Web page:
Lubrication supply is a key factor in governing the longevity of a race engine; however, the quality of the lubricant is equally important. For many years, the only component ensuring this was a filter to remove damaging particles from the oil. The only means to test the condition of this oil was to analyse the contents of the filter to try to identify any impending problems, and the analysis was only possible with the car stationary in the pits. Given the complexity and cost of modern race engines, engineers are naturally keen to prevent catastrophic failures so many vehicles racing in the upper echelons of the sport, such as Formula One and at Le Mans, feature onboard sensors capable of monitoring not just the quantity and pressure of oil, but also its condition.
There are a number of sensors on the market that allow engineers to assess oil quality in real time, potentially saving an engine from expiring prematurely. These sensors fall into two brackets – those that monitor the quality of the oil itself, and those that measure the quantity and type of metallic particles in the oil.
Oil quality sensors work by assessing the dielectric constant of the oil – a dielectric is a type of electrical insulator, most commonly used in capacitors – and comparing it to a reference figure from a known sample. This information can then be transmitted over the car’s telemetry link, allowing trackside engineers to tell if the oil structure is degrading.
Sensors to measure the quantity and type of metallic particles in the oil work by collecting metallic particles and analysing their composition via a remote diagnostics unit that can discern between the tiny metal particles that are always present in the oil and larger particles that could indicate the imminent demise of the powertrain.
One such sensor on the market is designed to replace a conventional magnetic oil plug or sump plug in either engine or transmission applications. It is a dual-channel device that can detect not only the quantity but the type of metallic debris build-up in the oil. It attracts metallic debris to the face of the sensor (much like a conventional metallic plug) and measures the particle build-up via remote electronics. One output channel provides data on very fine particle build-up, the other on the build-up of larger metallic objects (which could result in the aforementioned demise of the engine).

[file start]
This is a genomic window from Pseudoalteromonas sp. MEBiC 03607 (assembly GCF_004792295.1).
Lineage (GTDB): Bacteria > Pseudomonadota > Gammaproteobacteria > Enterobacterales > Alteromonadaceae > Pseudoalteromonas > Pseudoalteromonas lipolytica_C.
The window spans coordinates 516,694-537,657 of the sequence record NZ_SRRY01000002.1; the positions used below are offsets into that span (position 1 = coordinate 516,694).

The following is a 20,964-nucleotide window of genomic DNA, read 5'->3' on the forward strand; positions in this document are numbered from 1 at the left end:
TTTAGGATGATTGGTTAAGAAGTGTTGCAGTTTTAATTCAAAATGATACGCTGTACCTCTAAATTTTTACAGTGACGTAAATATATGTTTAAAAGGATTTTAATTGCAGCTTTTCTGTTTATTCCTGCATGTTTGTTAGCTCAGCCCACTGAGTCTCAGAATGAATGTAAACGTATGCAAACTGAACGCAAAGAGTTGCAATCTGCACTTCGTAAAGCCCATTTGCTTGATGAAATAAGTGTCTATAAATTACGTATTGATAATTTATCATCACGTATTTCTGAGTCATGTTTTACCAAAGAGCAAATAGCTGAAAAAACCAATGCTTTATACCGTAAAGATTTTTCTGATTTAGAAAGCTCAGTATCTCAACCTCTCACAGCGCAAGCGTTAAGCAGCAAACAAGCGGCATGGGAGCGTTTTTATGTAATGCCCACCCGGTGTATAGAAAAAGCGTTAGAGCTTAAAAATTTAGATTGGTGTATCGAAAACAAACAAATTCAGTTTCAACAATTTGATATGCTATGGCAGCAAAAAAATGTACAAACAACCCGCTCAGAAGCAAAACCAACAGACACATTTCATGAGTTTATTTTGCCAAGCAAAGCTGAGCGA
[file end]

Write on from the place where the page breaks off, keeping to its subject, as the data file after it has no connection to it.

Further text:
A second but equally important aspect of any lubrication system is accurate monitoring of oil levels. Oil tanks in racing applications tend to be complex items, having to control oil levels during extreme cornering and acceleration while taking up the minimum space possible. In the bad old days, oil levels were gauged through the medium of a simple sight glass, but in modern racing things are rather more advanced.
The oil tank is a fairly hostile environment for sensors so they need to be suitable for use in high operating temperatures, and are often hard-mounted to the engine, so they need exceptional vibration resistance as well. Most of these sensors are solid state, the lack of any of moving parts reducing the chances of failure, and they tend to be made from carbon fibre or titanium to fit a team’s precise packaging requirements.
The oil-level data will be another key parameter monitored from the pit lane, and temperature sensors are often incorporated into the level sensor. If a sudden drop in oil level is noticed, it gives a team the opportunity to take preventative measures and possibly prevent a catastrophic failure.
Written by Lawrence Butcher